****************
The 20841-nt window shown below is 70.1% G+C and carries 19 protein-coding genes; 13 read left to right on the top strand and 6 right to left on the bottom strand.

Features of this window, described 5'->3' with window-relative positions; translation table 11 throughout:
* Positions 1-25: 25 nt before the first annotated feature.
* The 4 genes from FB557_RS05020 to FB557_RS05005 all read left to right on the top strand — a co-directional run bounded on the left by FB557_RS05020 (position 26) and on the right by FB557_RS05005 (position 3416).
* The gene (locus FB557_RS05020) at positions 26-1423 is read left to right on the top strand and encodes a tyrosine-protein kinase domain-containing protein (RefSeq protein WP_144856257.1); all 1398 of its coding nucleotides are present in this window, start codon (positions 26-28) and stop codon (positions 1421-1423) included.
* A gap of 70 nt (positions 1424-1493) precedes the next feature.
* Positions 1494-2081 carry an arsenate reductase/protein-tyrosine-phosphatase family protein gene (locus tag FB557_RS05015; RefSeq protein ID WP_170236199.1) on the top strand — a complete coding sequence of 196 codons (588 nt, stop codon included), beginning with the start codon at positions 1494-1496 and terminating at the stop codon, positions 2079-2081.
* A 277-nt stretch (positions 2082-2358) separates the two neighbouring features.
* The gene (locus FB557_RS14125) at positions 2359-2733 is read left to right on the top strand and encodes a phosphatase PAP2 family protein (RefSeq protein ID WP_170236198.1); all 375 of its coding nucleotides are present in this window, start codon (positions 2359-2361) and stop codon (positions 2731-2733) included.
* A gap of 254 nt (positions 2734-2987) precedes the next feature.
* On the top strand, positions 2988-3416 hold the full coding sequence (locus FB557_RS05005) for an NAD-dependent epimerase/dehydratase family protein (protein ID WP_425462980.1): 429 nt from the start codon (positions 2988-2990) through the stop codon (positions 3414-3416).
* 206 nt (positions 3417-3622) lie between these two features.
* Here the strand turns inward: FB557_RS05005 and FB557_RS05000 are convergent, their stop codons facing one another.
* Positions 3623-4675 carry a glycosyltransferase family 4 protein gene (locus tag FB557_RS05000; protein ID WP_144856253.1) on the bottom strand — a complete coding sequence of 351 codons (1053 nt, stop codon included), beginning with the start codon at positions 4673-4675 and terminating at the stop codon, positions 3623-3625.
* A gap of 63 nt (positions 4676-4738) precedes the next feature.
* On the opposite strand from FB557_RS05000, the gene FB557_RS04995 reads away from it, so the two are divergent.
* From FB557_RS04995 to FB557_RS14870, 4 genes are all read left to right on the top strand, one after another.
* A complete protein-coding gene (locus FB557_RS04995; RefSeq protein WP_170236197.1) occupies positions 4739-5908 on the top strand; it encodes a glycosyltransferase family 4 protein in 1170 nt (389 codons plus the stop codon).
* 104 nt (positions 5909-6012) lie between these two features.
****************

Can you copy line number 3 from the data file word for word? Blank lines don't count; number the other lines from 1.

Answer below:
* Positions 1-25: 25 nt before the first annotated feature.